About this book
Nancy Ward (Nan’ye hi) c. 1738-1824, was titled the Ghighua or Beloved Woman of the Cherokee. As such, she had the right to sit on council meetings and to commute sentences of death. One story tells of her saving a white woman named Mrs. Bean who had been captured and about to be burned at the stake. Nancy Ward kicked the tender aside and declared, “No woman shall be tortured to death while she was Beloved Woman!” How Mrs. Bean repaid her savior by teaching the Cherokee both how to weave and how to make dairy products had a significant and lasting effect on the Cherokee civilization. Nancy Ward also saved the white settlement of Watauga by warning them of an impending Cherokee raid. The whites thereafter considered her also “beloved.” Some of her own however consider her a traitor by this act, but her intentions were to save her own race from the inevitable retribution the unending number of whites back in the East would have exacted for any massacre.
Nancy Ward’s surname is said to have come from her “marriage” to a white trader by the name of Bryant Ward. Others claim her Ward name was actually from her father, purported to be an Englishman who had a union with her mother. This book attempts to separate fact from fiction.
This third edition of Annie Walker Burns’ book, originally titled Military and Genealogical Records of the Famous Indian Woman of Tennessee: Nancy Ward, was undertaken in an effort to make the book (now out of print and out of copyright) more accessible by making it available both in printed and digital form. At the same time, the hope was to make it more readable. The original text was self-published, and no doubt lacked the benefit of editor or proof-reader because it contains many typographical errors plus other factors making it hard to read.
Annie Walker Burns was a prolific researcher and writer/compiler of genealogical data. Those of us interested in the history and genealogical records of the subjects of her research are deeply indebted to her for her work. While research was her forte, typing was not. Her text is hard to read because of frequent punctuation errors, run-on sentences, typographical errors and (evidently) a typewriter that wrote only in capital letters. It was reproduced in mimeograph and probably only had about 100 copies printed. The second edition was really just an appendix containing a few pages of additional genealogical data on a couple of the descendants.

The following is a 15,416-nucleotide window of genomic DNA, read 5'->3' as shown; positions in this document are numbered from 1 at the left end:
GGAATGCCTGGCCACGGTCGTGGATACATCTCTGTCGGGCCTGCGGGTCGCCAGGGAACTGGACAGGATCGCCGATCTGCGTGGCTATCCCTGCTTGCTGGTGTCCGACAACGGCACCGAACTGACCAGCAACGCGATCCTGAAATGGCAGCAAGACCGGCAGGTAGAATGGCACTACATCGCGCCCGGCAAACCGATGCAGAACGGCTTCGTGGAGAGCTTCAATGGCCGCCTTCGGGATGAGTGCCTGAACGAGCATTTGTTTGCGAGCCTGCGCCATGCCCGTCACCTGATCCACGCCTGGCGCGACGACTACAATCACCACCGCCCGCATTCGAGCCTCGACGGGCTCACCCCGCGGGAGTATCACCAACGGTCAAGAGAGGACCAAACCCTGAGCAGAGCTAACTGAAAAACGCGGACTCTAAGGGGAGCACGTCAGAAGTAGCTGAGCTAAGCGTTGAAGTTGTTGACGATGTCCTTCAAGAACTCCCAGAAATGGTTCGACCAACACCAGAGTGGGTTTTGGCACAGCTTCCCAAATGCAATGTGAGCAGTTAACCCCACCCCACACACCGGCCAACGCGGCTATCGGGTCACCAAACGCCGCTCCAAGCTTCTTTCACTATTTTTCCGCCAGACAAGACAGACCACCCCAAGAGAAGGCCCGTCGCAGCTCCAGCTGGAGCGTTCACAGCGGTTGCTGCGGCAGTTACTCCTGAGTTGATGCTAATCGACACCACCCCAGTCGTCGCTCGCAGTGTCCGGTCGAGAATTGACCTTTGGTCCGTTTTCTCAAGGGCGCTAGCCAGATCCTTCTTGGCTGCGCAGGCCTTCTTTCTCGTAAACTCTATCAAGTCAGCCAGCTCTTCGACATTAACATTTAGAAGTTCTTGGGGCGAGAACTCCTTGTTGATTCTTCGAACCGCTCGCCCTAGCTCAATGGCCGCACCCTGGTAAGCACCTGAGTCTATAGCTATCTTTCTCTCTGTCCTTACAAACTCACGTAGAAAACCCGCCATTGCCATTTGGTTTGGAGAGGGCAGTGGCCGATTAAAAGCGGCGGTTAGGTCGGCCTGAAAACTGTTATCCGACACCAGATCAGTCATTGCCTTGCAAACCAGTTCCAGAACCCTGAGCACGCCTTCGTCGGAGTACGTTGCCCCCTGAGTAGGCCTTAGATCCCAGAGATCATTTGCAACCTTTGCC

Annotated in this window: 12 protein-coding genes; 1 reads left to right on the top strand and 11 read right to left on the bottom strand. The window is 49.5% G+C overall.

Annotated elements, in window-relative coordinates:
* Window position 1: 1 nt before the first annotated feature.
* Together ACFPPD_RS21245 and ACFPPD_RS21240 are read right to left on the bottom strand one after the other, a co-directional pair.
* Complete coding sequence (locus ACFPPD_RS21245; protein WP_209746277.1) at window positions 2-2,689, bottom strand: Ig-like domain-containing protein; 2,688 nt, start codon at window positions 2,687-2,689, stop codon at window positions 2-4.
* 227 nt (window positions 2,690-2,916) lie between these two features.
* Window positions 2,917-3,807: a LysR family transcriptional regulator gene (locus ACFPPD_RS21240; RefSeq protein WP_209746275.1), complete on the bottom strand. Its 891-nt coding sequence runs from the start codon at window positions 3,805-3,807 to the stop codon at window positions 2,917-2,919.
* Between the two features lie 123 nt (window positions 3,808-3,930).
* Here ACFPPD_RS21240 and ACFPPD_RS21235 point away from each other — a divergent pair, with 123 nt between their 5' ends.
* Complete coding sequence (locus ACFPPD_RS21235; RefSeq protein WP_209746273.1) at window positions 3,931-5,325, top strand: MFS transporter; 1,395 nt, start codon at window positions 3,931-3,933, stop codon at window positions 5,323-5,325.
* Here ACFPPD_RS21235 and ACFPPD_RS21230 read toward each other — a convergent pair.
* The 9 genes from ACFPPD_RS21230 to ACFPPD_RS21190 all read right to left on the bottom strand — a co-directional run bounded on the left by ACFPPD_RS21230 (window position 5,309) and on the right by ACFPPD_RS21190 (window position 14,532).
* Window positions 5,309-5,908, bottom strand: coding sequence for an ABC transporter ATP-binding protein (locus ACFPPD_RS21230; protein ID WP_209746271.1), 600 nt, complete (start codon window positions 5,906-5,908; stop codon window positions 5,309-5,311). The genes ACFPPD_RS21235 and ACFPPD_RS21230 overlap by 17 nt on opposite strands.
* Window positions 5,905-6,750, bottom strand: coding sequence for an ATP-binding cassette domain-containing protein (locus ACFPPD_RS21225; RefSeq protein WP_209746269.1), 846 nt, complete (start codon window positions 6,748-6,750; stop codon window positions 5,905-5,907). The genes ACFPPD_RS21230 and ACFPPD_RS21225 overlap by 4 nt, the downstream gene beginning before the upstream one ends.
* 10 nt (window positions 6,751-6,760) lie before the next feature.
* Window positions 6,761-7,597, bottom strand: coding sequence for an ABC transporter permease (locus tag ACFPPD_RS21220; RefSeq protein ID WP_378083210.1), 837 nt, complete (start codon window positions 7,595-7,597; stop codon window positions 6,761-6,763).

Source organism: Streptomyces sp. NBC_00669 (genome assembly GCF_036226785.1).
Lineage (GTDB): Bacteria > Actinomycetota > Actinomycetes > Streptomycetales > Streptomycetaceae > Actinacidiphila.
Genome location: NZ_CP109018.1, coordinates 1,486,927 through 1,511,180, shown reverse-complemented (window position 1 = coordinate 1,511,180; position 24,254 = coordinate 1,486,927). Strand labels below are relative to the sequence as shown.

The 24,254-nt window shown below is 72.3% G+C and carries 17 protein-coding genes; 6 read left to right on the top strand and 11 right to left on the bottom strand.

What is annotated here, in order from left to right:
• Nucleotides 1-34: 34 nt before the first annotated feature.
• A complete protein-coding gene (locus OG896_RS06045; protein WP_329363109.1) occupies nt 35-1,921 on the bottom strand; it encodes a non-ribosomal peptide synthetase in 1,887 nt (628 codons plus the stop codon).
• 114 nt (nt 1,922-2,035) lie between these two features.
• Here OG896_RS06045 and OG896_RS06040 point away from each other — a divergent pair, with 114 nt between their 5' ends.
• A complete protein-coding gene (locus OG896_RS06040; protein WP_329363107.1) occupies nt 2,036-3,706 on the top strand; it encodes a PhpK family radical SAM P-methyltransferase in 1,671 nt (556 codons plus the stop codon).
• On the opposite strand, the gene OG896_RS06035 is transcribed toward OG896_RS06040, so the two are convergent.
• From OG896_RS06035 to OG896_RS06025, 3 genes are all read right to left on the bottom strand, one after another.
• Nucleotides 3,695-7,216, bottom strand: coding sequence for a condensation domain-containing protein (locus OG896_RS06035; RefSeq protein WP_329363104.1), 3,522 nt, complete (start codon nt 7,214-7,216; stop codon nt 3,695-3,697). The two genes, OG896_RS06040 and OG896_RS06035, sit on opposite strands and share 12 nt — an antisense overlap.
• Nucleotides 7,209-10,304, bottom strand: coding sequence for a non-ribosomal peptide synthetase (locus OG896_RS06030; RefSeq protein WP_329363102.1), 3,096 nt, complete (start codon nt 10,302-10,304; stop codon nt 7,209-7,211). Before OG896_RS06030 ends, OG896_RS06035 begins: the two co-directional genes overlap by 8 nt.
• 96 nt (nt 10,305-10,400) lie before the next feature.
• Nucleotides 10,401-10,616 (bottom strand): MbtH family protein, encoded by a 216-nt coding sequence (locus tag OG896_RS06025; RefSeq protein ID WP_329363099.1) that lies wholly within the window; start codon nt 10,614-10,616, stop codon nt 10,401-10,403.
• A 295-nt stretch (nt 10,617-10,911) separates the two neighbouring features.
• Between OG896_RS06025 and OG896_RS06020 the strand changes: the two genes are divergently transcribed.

The editor of this third edition, Henry Matthew Ward, has completely rewritten the book so that it is more readable and included many footnotes to explain statements in the original text. These annotations explain the location of many of the geographical references such as forts, Cherokee towns, rivers that have since been renamed. The notes also explain the significance of many of the individuals mentioned by the author but whose importance went unnoted in the original version. The new edition also has an extensive index listing all the individuals in the book and the pages on which they can be found for quick reference.
Nancy Ward: Military and Genealogical Records of the Famous Indian Woman of Tennessee Nancy Ward (Nanye-hi...[One Who Goes About] c. 1738-1824) was the most famous of Cherokee women. She held the title of Ghigau or Beloved Woman. This entitled her to sit on council meetings with the chiefs and to commute the sentence of any prisoner. She married a white trader named Bryant Ward with whom she had a daughter, Elizabeth, who later married the British General Joseph Martin. Many descendants in the Cherokee nation spring from this union. Bryant Ward had a son from his previous union with a white wife. This son, John (Jack), came looking for his father among the Cherokee and ended up living with them and marrying another Cherokee woman who bore him children who also became prominent in the Cherokee Nation. This book, written in 1957 by Annie Walker Burns, originally was done in mimeograph with only about 100 copies ever printed. The book documents many of the legends of Nancy Ward and also corrects some misconceptions about her. Her descendants are traced in some detail. Stories are quoted from other sources contemporary with the individuals mentioned. The new edition, edited by Henry Matthew Ward, was retyped to correct many typographical errors and difficult to read syntax. At the same time, he added many footnotes to explain where places mentioned in the book were actually located and the significance of certain individuals appearing in the original book. It was also done to make the book more widely accessible. The new edition is 6 x 9 soft cover with 294 pages and contains an index of all names mentioned in the book (approximately 1750).